That the world has warmed since the 19th century is unequivocal. Evidence forwarming includes changes in surface, atmospheric and oceanic temperatures; glaciers;snow cover; sea ice; sea level and atmospheric water vapour. We know that humanshave been the main cause of this warming through emissions of greenhouse gases. Wealso know that continued emissions of greenhouse gases will cause further warmingand changes in all components of the climate system, and at all scales from local toglobal. How much warming will be experienced over the course of this century dependson future emissions of greenhouse gases. If we continue on a business as usual course,Earth’s average temperature is likely to increase by between 2.6°C to 4.8°C abovetoday’s levels, with associated increases in extreme events and sea level rise. For Irelandand Dún Laoghaire, such changes would likely mean more frequent wet winters, drysummers and hot summers which would pose challenges for water and flood riskmanagement, agriculture and tourism. In an attempt to avoid the worst impacts ofclimate change, the Paris Agreement commits to limiting global temperature rise tonot more than 2°C above pre-industrial temperatures. We are already approaching thehalf way point to that target. What future do we want? Learn more from leading Climate Change expert Dr. Conor Murphy Irish ClimateAnalysis and Research Unit (ICARUS), Department of Geography, Maynooth University. Talks are free. Must be pre-booked via email: email@example.com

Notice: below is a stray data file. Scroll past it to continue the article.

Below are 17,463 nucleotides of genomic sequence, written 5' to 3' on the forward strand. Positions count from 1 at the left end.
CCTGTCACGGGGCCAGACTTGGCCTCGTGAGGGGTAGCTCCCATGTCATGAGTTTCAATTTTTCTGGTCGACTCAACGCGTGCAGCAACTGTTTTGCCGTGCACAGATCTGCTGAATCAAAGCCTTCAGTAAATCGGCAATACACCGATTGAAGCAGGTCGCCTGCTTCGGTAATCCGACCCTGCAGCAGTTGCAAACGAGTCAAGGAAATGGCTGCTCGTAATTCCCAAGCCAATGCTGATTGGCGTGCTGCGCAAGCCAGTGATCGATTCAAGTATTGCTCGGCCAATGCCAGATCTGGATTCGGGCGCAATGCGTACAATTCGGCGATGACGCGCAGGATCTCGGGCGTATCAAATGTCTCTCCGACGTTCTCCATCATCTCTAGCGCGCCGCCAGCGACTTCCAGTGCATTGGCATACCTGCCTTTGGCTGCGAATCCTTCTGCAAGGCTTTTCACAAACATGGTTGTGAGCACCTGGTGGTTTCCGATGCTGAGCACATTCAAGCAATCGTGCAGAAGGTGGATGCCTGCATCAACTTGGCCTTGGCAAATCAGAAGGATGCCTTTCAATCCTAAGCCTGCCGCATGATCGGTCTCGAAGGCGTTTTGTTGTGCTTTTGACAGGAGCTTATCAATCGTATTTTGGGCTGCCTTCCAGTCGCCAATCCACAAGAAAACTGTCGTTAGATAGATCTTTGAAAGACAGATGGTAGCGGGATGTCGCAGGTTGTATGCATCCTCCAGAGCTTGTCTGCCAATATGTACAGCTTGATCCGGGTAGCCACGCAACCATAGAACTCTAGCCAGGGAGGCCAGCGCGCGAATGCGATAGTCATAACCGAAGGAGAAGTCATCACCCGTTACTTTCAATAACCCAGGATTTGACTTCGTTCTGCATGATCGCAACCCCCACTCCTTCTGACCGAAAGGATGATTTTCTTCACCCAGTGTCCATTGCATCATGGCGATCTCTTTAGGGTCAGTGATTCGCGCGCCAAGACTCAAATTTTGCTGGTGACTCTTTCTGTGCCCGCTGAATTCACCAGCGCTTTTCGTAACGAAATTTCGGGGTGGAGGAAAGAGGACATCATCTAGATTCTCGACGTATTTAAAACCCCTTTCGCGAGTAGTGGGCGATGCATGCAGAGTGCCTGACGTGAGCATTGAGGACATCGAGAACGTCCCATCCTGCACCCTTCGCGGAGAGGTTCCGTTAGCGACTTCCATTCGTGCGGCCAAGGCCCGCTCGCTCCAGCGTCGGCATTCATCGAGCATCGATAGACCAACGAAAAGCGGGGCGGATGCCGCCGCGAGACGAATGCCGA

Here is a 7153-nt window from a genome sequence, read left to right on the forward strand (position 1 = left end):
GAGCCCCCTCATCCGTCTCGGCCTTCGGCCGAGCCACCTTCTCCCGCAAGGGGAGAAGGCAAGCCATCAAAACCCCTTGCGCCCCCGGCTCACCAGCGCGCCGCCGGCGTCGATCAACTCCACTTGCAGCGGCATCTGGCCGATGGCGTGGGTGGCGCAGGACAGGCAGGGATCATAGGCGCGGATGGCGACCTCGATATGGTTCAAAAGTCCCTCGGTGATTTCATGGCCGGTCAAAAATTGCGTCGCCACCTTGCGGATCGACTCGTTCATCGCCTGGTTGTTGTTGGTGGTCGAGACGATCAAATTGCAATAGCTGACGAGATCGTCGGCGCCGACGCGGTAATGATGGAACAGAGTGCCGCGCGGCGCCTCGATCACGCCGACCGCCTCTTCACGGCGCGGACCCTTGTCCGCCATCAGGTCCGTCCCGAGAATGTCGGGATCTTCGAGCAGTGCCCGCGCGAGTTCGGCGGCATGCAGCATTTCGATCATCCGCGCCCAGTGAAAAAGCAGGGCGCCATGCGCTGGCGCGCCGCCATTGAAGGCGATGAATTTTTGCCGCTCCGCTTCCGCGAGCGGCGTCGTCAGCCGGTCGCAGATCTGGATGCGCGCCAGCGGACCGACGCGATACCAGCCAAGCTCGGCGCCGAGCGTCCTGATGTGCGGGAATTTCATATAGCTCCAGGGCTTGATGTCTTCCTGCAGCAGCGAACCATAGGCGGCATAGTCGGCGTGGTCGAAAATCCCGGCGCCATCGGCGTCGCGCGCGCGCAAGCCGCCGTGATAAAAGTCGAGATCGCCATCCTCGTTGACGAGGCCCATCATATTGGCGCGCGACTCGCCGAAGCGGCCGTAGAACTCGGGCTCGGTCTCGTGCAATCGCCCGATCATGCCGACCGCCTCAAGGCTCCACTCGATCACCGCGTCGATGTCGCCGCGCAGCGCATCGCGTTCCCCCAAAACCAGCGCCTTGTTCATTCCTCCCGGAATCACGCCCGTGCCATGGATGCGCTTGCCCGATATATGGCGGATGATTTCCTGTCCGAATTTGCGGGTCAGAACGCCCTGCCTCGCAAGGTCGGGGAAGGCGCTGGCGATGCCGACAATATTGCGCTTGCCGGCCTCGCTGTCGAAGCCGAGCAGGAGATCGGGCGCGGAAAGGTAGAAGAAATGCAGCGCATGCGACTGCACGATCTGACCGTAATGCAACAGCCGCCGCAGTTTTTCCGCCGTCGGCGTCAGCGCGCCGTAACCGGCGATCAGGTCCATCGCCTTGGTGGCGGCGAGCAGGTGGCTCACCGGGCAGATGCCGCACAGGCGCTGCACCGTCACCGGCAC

Spring Talk: Climate Change - What is in our future?
Dlr Heritage Events
087 2265013, 9am - 5pm
15th Apr 2020
Marlay Park (Marlay House)